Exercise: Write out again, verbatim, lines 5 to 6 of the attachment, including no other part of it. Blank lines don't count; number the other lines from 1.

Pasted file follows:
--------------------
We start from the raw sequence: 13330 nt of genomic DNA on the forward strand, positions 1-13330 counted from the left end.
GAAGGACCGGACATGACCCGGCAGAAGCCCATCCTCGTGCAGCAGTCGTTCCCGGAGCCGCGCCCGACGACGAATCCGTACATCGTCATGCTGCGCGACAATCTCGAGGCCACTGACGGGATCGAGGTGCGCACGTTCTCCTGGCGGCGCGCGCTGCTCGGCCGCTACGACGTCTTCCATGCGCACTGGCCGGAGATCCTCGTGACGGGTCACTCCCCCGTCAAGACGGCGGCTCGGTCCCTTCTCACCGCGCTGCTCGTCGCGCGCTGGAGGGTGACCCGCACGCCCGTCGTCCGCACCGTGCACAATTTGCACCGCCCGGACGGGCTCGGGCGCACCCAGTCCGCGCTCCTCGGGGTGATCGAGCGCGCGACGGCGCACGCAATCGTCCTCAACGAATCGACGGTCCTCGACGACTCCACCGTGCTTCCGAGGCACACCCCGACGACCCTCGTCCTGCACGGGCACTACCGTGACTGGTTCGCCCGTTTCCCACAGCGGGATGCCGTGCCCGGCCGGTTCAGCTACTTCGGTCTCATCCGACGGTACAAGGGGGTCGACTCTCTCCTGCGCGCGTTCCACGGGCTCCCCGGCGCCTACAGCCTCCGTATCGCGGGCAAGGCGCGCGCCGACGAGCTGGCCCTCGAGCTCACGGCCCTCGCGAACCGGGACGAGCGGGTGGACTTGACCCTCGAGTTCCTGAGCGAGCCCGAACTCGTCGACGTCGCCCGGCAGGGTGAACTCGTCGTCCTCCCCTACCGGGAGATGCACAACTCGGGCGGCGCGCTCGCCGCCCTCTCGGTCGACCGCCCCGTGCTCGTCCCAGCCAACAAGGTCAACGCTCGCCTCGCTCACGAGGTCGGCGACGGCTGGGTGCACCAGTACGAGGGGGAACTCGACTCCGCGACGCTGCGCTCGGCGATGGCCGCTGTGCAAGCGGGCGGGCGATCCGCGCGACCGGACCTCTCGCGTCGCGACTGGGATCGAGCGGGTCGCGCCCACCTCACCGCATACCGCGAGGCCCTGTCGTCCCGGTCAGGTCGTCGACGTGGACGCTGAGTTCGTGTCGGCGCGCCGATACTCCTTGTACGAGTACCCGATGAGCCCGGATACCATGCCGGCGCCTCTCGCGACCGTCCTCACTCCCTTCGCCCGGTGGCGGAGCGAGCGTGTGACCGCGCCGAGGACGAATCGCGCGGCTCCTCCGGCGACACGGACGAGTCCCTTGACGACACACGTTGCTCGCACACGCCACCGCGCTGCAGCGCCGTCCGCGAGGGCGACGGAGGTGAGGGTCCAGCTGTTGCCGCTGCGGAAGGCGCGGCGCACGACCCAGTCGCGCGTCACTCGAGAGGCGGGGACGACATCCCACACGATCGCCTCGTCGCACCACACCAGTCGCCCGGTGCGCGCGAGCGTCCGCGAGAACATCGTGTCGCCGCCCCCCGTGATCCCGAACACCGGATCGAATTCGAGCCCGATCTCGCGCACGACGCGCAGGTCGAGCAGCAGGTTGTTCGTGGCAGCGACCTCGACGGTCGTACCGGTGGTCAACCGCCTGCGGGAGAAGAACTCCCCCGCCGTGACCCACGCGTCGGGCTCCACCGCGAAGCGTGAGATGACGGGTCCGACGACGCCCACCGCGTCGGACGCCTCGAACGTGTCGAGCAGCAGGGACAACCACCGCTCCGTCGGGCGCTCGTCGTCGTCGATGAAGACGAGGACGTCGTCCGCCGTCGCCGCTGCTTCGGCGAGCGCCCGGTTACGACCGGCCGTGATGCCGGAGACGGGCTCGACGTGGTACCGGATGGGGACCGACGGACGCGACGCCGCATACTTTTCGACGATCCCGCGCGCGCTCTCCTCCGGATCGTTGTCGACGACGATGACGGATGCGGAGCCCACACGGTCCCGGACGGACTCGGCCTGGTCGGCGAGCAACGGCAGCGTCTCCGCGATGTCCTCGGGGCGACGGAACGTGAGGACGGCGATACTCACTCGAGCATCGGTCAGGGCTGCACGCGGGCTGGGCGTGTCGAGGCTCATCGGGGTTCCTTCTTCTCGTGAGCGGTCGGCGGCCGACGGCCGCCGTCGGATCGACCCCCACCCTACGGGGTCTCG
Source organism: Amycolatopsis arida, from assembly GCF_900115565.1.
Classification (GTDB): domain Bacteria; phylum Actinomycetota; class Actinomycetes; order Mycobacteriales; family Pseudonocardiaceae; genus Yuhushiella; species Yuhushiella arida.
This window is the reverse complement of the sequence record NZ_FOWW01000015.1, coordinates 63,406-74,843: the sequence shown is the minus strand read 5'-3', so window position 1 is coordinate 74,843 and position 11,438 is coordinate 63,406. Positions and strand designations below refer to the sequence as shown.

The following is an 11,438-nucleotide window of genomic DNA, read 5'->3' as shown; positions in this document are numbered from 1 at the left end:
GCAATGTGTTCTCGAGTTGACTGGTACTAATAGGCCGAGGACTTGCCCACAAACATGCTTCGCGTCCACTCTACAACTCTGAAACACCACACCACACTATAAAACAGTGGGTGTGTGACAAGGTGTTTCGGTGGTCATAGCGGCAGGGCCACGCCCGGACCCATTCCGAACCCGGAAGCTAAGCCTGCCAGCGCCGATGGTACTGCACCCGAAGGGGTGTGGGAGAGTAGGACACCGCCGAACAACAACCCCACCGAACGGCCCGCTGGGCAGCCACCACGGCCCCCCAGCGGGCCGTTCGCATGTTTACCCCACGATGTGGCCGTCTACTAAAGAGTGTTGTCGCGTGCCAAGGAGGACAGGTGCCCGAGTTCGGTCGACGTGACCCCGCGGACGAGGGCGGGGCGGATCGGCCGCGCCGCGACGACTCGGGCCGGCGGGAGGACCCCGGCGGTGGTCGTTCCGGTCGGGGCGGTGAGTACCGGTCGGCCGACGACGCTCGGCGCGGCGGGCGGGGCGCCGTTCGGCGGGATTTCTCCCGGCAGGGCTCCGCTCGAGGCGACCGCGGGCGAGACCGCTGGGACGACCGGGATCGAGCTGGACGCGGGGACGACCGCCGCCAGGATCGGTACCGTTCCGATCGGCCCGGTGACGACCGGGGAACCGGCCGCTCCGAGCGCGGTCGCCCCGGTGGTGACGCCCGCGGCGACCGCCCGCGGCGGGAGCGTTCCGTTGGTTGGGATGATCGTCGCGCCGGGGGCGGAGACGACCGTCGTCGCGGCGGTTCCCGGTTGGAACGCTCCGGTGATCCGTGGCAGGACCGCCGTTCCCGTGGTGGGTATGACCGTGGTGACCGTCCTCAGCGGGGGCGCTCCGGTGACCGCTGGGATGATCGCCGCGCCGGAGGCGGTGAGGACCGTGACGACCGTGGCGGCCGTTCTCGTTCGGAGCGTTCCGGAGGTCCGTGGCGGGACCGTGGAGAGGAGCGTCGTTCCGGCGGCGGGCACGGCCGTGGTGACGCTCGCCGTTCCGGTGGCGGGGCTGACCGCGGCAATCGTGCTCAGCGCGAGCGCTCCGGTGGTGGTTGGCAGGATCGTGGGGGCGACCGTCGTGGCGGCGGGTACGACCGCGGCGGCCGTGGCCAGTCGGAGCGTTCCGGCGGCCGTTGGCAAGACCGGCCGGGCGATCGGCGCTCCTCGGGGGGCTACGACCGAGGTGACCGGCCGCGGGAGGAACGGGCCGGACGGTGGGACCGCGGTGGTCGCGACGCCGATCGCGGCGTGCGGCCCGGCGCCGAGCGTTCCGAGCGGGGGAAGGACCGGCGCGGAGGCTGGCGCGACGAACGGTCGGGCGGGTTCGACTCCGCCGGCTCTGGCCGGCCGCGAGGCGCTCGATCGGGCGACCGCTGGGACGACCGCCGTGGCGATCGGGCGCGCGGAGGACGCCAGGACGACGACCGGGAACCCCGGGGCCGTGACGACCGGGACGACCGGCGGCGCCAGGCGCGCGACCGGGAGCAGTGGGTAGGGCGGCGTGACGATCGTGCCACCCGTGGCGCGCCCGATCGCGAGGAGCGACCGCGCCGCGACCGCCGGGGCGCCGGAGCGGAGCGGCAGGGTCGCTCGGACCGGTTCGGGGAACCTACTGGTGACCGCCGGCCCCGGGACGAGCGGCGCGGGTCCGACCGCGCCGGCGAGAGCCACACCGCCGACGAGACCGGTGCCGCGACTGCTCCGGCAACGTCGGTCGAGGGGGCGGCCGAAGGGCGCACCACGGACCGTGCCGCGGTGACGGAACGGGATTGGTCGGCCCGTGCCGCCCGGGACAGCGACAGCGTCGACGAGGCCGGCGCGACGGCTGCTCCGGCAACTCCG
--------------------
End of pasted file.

This window is the reverse complement of the sequence record NZ_FOWW01000015.1, coordinates 63,406-74,843: the sequence shown is the minus strand read 5'-3', so window position 1 is coordinate 74,843 and position 11,438 is coordinate 63,406. Positions and strand designations below refer to the sequence as shown.

The following is an 11,438-nucleotide window of genomic DNA, read 5'->3' as shown; positions in this document are numbered from 1 at the left end: